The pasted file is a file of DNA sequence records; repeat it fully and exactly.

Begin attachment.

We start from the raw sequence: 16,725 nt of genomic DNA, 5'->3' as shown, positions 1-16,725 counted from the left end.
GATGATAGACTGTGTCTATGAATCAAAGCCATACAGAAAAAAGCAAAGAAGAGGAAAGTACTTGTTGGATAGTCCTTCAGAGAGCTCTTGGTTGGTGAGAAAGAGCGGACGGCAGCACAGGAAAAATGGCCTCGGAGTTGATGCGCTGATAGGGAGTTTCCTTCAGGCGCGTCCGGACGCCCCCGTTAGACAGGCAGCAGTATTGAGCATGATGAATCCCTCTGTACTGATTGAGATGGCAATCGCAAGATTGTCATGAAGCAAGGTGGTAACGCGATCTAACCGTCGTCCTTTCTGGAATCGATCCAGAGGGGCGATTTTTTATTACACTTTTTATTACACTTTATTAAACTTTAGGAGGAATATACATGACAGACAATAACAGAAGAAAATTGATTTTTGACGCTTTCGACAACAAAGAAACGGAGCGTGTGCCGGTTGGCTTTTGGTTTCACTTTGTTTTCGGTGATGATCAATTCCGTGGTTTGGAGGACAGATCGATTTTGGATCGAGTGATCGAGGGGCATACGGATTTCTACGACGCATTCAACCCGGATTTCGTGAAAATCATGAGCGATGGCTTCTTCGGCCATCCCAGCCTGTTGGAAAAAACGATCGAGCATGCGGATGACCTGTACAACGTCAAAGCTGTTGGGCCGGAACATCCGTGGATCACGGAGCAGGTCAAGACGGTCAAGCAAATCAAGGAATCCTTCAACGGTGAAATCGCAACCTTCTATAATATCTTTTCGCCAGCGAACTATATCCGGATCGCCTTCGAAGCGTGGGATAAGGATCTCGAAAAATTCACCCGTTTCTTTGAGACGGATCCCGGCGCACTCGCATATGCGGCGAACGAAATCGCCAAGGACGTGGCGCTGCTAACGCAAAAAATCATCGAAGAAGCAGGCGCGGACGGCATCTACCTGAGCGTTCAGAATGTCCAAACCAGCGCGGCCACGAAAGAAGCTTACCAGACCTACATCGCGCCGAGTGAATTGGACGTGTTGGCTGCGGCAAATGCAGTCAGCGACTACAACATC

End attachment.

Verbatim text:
We start from the raw sequence: 16,725 nt of genomic DNA, 5'->3' as shown, positions 1-16,725 counted from the left end.
GATGATAGACTGTGTCTATGAATCAAAGCCATACAGAAAAAAGCAAAGAAGAGGAAAGTACTTGTTGGATAGTCCTTCAGAGAGCTCTTGGTTGGTGAGAAAGAGCGGACGGCAGCACAGGAAAAATGGCCTCGGAGTTGATGCGCTGATAGGGAGTTTCCTTCAGGCGCGTCCGGACGCCCCCGTTAGACAGGCAGCAGTATTGAGCATGATGAATCCCTCTGTACTGATTGAGATGGCAATCGCAAGATTGTCATGAAGCAAGGTGGTAACGCGATCTAACCGTCGTCCTTTCTGGAATCGATCCAGAGGGGCGATTTTTTATTACACTTTTTATTACACTTTATTAAACTTTAGGAGGAATATACATGACAGACAATAACAGAAGAAAATTGATTTTTGACGCTTTCGACAACAAAGAAACGGAGCGTGTGCCGGTTGGCTTTTGGTTTCACTTTGTTTTCGGTGATGATCAATTCCGTGGTTTGGAGGACAGATCGATTTTGGATCGAGTGATCGAGGGGCATACGGATTTCTACGACGCATTCAACCCGGATTTCGTGAAAATCATGAGCGATGGCTTCTTCGGCCATCCCAGCCTGTTGGAAAAAACGATCGAGCATGCGGATGACCTGTACAACGTCAAAGCTGTTGGGCCGGAACATCCGTGGATCACGGAGCAGGTCAAGACGGTCAAGCAAATCAAGGAATCCTTCAACGGTGAAATCGCAACCTTCTATAATATCTTTTCGCCAGCGAACTATATCCGGATCGCCTTCGAAGCGTGGGATAAGGATCTCGAAAAATTCACCCGTTTCTTTGAGACGGATCCCGGCGCACTCGCATATGCGGCGAACGAAATCGCCAAGGACGTGGCGCTGCTAACGCAAAAAATCATCGAAGAAGCAGGCGCGGACGGCATCTACCTGAGCGTTCAGAATGTCCAAACCAGCGCGGCCACGAAAGAAGCTTACCAGACCTACATCGCGCCGAGTGAATTGGACGTGTTGGCTGCGGCAAATGCAGTCAGCGACTACAACATC